"I think we're talking about national championships too soon,"
Tamer said Friday night. "They worked hard, we didn't, and it showed."
Will this lack of effort and concentration be a recurring problem?
No. If the players did not realize that they need to work harder, it
might pose a problem. But because they know what they must do, in or-
der to reach the expectations that have been placed on them, this series
might serve as motivation for the rest of the season.
"We know we can't just go out on the ice and win," Wiseman said.
"We have to go out there and play like its our last game."
Even though the Wolverines' mood is down right now, they are look-
ing to use this series as a springboard for the remainder of the season.
"While morale for the team is pretty low, we're hoping we can build
on this," center Mark Ouimet said. "Hopefully this will be a wakeup
call for us."
If this does arouse Michigan, this weekend was not a lost weekend
after all. While one out of four points against MSU is a bad weekend, it
has taught the Wolverines that press clippings and predictions don't win.
games. Hopefully this lesson will teach Michigan that a championship-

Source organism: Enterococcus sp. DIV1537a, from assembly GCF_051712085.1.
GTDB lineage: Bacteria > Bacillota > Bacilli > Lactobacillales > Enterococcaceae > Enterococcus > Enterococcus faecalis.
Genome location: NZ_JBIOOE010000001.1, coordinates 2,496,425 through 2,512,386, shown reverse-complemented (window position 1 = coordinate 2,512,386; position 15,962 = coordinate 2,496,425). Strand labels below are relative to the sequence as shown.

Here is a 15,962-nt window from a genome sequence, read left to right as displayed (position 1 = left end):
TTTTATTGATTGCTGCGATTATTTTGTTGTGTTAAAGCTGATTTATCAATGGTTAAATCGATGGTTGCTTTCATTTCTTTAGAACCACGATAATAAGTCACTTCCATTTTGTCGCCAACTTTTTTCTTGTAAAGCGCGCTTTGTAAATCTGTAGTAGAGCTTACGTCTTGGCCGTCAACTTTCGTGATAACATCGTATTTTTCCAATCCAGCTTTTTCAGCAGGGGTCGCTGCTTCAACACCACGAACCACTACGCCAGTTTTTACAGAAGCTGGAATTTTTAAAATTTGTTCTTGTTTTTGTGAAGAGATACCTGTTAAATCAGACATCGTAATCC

caliber team must come out and play hard every game. If the Wolverines
do learn from this, it should help avoid more upsets later in the season.

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ICERS
Continued from page 1
later, Felsner scored on a breakaway
to bring the Wolverines within one,
3-2, going into the second intermis-
sion.
"Those two goals were mainly
the result that our defense was
tired," Michigan State coachtRon
Mason said. "We just wanted to get
into the lockerroom."
David Oliver tallied another
Michigan score in the third period,
but only after Nicolas Perreault had
put State up, 4-2, with what became
the game-winning goal. Rookie
Steve Suk added an insurance goal at
17:59 to ice the game for the Spar-
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Although the specifics were dif-
ferent Saturday night, the outcome
was more or less the same.
Michigan drew first blood when
center Mark Ouimet, with assists
from Mike Knuble and Felsner,
scored on the power play. Less than
two minutes later, Felsner scored to
put the Wolverines up, 2-0, for the
remainder of the period.
In the second period, Ward
notched a shorthanded goal for the
Wolverines after returning from
Friday night's injury scare. It ap-
peared as if the highly-touted
Wolverine team had finally shown
up, but Michigan State scored four
straight goals to put the Spartans
up, 4-3. Ouimet saved the Wolver-
ines from another loss with his sec-
ond goal of the night, coming 5:19
into the third period.
The two teams then headed into
overtime, in a game already length-
ened by many team skate-arounds to
break up the fog on the ice. Physi-
cally exhausted from the heat in
Yost, neither team was able to
punch in the winning goal and the
two squads skated to the 4-4 tie.
"It feels like a loss tonight,"
Michigan coach Red Berenson said.
"I thought we had a better game
tonight, but we can't be satisfied
with that tonight."